The image of money falling and coins hitting the floor. But the story from February is that things were bad and as of the 9th of March that floor is just a trap-door – a dead cat bounce and that cat is called Corona the virus-filled cat.
Needless to say that February was a disaster. Net worth down 4.1% or about £40,000 and it’s set us back a few months in terms of our progress to Financial Independence. That’s fine. These things happen and compared to a year ago we have more money (March is looking less certain though).
I’ve not really been too worried. Just a bit disappointed that this has happened. The virus is bad but the panic is worse. It has made me think about my attitude to risk and whether I’m cut out for more active trading and I think that I’m not. I would be better off just passively investing, regularly contributions and seldom making any decisions. It’s a simple strategy but needs discipline to do it.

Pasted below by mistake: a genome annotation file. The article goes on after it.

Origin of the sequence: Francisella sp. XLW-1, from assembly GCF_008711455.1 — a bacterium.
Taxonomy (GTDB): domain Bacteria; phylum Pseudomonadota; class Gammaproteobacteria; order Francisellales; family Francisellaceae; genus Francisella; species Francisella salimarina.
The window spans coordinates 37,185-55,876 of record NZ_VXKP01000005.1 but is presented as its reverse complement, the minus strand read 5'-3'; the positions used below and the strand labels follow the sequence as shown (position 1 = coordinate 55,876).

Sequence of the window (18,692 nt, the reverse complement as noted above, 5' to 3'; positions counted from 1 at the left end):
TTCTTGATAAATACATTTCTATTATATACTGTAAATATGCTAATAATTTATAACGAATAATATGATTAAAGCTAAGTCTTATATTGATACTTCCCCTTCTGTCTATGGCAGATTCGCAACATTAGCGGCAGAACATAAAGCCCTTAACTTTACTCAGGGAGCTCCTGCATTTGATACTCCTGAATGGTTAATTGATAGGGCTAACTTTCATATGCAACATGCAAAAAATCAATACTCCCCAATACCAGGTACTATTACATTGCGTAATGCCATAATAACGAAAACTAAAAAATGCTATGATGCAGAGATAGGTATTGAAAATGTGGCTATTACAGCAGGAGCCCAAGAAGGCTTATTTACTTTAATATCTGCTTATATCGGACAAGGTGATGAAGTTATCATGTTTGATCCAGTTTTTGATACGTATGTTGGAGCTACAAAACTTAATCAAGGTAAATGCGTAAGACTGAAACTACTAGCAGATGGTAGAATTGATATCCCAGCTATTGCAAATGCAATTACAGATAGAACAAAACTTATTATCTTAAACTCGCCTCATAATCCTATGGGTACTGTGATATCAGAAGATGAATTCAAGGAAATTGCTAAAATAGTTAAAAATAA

One blogger I really like is DIY Investor UK and he writes about (suprisingly) being a DIY Investor in the UK but more specifically he has recently churned his investments into a green portfolio which matches his ethical compass. He’s also not done too badly from the process which has seen the green bandwagon jumped on by investors in the last year and prices have gone up (although maybe they are not immune from the current turmoil).
Our own green investments have performed reasonably well. Slow and steady wins the race and we’ve maybe 25% of our investable assets in this type of thing and I’ve written about it once or twice. Other (non-green) investments have been affected by the current correction so whilst Greencoat Wind is down about 6.5% from its recent peak the FTSE100 is down 15.8%.
One thing to consider is that we shouldn’t care too much about the current price of our investments but rather the future value. If you are still accumulating (i.e. earnings less spending = saving -> investing) then any drop in prices is good news. The lower the prices now the better!
So that’s it. I could tell you that we spent too much in February or that we earned well but the truth is that a loss of £40,000 makes everything else seem insignificant.
P.S. upcoming news includes a job move, when to time the floor and how to create a cashflow shower using Venture Capital Trusts.